Historic Pig Heart Transplant Receiver Was Jailed For Stabbing Man Seven Times
Earlier this month, David Bennett made history as the first person to undergo groundbreaking surgery involving a genetically modified pig heart.
The 57-year-old had terminal heart disease and was told that the surgery was his only alternative to death.
However, ethical issues have been raised after it was revealed that Bennett had previously stabbed a man, repeatedly, leaving him paralysed, and served time in jail for the incident.
Speaking to The Washington Post, Leslie Shumaker Downer, whose brother the man was stabbed and paralysed by Bennett, said:
The devastation and the trauma, for years and years, that my family had to deal with… Now [David Bennett] gets a second chance with a new heart — but I wish, in my opinion, it had gone to a deserving recipient.
On April 30, 1988, Bennet reportedly stabbed Downer’s brother Ed seven times at a bar in Hagerstown, Maryland, after he allegedly saw him flirting with his wife.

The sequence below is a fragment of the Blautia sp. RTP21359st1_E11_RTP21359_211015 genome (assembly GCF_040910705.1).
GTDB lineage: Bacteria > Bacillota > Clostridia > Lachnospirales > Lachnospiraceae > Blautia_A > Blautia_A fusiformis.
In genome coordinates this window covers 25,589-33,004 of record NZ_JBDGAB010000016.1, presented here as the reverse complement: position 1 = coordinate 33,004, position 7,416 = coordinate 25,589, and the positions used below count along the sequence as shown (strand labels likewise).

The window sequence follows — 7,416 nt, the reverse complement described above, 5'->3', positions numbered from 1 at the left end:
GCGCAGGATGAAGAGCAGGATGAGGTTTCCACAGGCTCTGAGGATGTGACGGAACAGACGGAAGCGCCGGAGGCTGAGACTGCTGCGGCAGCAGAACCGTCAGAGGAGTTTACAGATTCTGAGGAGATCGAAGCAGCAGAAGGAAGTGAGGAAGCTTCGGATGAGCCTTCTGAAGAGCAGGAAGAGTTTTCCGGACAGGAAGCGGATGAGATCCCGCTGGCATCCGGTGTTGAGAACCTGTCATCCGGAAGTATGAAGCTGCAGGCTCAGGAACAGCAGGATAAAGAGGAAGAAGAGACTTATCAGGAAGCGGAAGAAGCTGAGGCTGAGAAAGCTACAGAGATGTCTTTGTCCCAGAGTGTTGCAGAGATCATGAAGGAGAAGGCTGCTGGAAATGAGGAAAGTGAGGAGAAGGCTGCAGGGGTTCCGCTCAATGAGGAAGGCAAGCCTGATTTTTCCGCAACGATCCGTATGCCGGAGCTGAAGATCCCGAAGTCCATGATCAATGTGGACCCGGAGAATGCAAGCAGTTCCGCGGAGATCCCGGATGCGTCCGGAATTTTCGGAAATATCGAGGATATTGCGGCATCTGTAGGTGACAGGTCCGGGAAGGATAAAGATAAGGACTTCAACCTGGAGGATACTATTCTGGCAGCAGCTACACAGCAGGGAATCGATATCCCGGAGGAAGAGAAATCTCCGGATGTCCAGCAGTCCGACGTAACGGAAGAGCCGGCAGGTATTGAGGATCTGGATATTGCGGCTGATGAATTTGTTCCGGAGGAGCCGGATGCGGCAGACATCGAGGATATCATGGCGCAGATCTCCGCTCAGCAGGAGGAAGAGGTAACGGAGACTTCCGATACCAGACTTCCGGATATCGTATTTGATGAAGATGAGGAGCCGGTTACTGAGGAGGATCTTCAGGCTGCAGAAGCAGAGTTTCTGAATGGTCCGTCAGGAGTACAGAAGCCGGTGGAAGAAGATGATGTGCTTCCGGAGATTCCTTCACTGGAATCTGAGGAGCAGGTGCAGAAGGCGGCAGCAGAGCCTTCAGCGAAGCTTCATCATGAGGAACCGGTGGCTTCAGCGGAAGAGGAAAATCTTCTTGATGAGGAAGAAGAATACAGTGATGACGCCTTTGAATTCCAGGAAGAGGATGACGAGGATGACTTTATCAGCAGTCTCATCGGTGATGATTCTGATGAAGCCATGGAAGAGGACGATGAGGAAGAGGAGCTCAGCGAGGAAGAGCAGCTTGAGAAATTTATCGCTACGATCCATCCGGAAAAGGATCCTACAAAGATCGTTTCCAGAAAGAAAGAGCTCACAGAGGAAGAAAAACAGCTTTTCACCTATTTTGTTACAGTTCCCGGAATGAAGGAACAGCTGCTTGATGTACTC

Bennet was then sentenced to 10 years in prison and ordered to pay the family $3.4 million.
Ed was left wheelchair-bound for two decades, before having a stroke in 2005. He died two years later.
Ed’s brother was an EMT, he had dropped Ed off at the bar that night and was later called to respond to the attack. Since the incident, Ed’s brother reportedly became addicted to opioids and died in 1999 of an overdose.
However, the University of Maryland Medical Centre where the surgery occurred issued a statement detailing how a patient’s treatment is based solely on their medical needs.
Lifesaving care to every patient who comes through their doors based on their medical needs, not their background or life circumstances… This patient came to us in dire need, and a decision was made about his transplant eligibility based solely on his medical records.
Previously, Bennett had been denied transplant eligibility for medical and non-medical reasons. However, on his death bed in Baltimore hospital, he received the risk choice.
Bennett’s son also issued a statement relating to the surgery. ‘My intent here is not to speak about my father’s past. My intent is to focus on the groundbreaking surgery and my father’s wish to contribute to the science and potentially save patient lives in the future,’ he said.
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